Following this oral agreement, Metalclad entered into a written stock purchase agreement with Geologic for the sale of Econsa.   The sale price was  the as-agreed amount of $125,000 up front and $4,875,000 to be paid as the development objectives were met.   The written agreement included an arbitration clause:  “Arbitration.   Any controversy or claim arising out of or relating to this contract shall be settled by binding arbitration in accordance with the International Arbitration Rules of the American Arbitration Association.   The arbitration shall be resolved by a panel of three independent arbitrators.   The place of arbitration shall be Mexico City. The languages of the arbitration shall be English and Spanish.   The substantive law shall be the laws of Mexico, excluding the conflicts of law rules.”  (Italics added.)

The written contract also contained a provision allowing Geologic to assign the contract within 90 days of closing.   Metalclad understood the provision was included because Ventana “had yet to decide whether Econsa would be held by Geologic or by one of its other portfolio companies.”   According to Metalclad's complaint, De Rivas “assured Metalclad ․ that regardless of which company acquired and held Econsa, Ventana would honor its commitment to provide the $5,000,000.00 needed to develop the Project.”

Cisneros conducted the contract negotiations on behalf of Metalclad.   After the Metalclad-Geologic contract was signed in July 1999, Metalclad concluded Cisneros had conspired with de Rivas and Ventana to defraud it.   In February 2000, more than 90 days after the written contract was executed, Geologic assigned its rights in Econsa, valued by Metalclad at more than $3,000,000 in equipment alone, to a company named Promotora Industrial Galeana, S.A. de C.V. (Promotora) for “less than $50,000,” according to Metalclad.   Metalclad contends Promotora is a shell corporation set up by Cisneros with no assets other than the Econsa stock.   According to Metalclad, Ventana has not met its obligation to invest $5,000,000 working capital in the Project and Promotora is preventing completion of any Project development objectives (and hence payment to Metalclad) by selling off equipment needed to complete the Project.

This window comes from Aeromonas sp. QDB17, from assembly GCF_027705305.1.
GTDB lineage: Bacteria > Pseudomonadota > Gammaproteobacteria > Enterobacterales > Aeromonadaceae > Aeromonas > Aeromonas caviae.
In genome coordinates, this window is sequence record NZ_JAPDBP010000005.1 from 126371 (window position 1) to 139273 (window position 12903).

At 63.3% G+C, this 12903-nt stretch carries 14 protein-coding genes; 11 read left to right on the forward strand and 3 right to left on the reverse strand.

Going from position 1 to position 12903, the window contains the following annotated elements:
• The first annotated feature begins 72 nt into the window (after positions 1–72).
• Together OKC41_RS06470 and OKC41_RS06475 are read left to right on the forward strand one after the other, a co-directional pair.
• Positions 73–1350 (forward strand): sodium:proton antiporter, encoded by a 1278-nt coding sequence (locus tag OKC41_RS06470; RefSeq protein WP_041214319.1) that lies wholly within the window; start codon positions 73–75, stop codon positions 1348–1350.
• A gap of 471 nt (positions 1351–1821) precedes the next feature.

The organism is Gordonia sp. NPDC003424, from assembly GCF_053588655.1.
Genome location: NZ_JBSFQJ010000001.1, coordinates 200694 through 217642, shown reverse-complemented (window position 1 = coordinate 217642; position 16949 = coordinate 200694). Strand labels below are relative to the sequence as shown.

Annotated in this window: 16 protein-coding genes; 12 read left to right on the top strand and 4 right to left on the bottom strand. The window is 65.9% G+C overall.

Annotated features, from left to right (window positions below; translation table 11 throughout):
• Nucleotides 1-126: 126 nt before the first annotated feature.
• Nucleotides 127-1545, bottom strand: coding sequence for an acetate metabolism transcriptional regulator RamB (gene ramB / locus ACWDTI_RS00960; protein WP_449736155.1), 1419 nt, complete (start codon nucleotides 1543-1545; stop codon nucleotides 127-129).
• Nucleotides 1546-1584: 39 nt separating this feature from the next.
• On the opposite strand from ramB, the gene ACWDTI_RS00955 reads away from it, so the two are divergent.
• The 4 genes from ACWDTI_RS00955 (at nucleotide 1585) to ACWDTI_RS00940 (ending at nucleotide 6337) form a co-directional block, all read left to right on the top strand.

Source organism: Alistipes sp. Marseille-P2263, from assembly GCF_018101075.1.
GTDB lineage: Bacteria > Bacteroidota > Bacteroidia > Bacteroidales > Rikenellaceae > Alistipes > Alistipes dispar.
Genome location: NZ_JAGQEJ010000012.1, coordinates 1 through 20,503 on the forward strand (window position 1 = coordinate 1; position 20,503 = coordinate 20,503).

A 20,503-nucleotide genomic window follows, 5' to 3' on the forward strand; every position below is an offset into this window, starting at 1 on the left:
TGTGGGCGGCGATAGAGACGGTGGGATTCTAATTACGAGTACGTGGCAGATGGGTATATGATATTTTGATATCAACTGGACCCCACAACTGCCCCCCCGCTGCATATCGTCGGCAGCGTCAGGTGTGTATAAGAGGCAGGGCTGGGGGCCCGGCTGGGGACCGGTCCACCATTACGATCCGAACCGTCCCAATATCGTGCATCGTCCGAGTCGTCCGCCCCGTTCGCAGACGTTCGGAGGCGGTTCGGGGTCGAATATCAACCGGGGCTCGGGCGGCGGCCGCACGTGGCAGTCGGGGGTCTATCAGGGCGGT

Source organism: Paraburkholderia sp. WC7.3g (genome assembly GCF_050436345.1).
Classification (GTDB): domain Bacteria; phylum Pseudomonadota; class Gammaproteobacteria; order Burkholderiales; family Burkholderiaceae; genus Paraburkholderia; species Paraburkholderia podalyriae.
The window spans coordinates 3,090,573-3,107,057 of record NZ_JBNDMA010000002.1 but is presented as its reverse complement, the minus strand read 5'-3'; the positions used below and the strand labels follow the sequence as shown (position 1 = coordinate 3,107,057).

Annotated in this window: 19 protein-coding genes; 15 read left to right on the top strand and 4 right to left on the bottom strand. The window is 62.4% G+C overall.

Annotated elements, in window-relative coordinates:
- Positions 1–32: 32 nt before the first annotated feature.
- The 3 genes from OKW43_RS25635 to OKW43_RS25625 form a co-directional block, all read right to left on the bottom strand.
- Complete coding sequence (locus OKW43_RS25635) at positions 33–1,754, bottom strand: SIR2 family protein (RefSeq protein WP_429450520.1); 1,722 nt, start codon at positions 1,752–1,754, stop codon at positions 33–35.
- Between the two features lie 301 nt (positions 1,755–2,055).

In November 2000, Metalclad sued Ventana Global Limited, VEOP, NAEF, Geologic, Promotora, de Rivas, Cisneros, and numerous “Does” for breach of contract;  fraud by affirmative misrepresentation;  fraud by concealment;  fraud by promise made without intention to perform;  negligent misrepresentation;  breach of fiduciary duty;  conversion;  unfair business practices;  and express indemnity.

In January 2001, Metalclad filed an amended complaint, dropping Geologic and its assignee, Promotora, from the list of defendants.   Soon thereafter, Promotora sought arbitration in Mexico pursuant to the arbitration clause  in the Metalclad-Geologic written agreement.   Metalclad characterizes the scope of the American Arbitration Association arbitration in Mexico City as “sole[ly] ․ to obtain a determination of the validity of the transfer of Geologic's rights under the Metalclad-Geologic Agreement to Promotora.”   According to Metalclad, “the heart of [its] argument [in the arbitration] is that the transfer from Geologic to Promotora was accomplished by fraudulent collusion between Mr. [de Rivas] Oest and Metalclad's agent and fiduciary, Mr. Cisneros, who breached his fiduciary duty to Metalclad by arranging Econsa's transfer from Geologic to Promotora, a shell company owned by Mr. Cisneros.”